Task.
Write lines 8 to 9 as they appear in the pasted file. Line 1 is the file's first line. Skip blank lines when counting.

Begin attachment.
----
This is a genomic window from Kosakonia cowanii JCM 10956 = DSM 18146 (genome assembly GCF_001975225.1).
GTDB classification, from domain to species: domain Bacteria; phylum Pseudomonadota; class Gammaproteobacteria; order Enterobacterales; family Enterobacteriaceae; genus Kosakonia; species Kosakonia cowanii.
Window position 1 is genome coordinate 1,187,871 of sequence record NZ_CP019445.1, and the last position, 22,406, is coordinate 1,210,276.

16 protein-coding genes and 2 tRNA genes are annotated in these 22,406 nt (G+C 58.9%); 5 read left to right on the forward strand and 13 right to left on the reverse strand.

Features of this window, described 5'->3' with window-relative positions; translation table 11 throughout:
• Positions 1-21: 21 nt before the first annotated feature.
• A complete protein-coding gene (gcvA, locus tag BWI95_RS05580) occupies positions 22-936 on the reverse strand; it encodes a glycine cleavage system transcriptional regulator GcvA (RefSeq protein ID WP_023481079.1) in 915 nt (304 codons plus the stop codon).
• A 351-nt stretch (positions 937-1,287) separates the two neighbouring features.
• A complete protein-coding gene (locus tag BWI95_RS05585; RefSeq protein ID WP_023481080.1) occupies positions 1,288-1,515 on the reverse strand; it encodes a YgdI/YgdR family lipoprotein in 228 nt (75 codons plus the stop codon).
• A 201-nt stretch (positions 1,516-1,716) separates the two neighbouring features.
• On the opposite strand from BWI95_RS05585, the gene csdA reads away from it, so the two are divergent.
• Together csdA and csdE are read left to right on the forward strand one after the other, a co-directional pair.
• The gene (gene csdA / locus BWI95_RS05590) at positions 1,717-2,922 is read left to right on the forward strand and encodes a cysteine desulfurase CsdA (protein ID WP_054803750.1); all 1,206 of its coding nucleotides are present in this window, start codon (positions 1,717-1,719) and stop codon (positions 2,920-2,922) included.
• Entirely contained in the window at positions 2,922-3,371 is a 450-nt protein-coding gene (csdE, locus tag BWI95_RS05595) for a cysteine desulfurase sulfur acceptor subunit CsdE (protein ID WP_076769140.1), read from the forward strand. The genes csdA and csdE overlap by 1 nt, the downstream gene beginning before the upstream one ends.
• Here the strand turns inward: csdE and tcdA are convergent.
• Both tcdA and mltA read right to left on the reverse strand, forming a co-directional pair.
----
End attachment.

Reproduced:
• A 351-nt stretch (positions 937-1,287) separates the two neighbouring features.
• A complete protein-coding gene (locus tag BWI95_RS05585; RefSeq protein ID WP_023481080.1) occupies positions 1,288-1,515 on the reverse strand; it encodes a YgdI/YgdR family lipoprotein in 228 nt (75 codons plus the stop codon).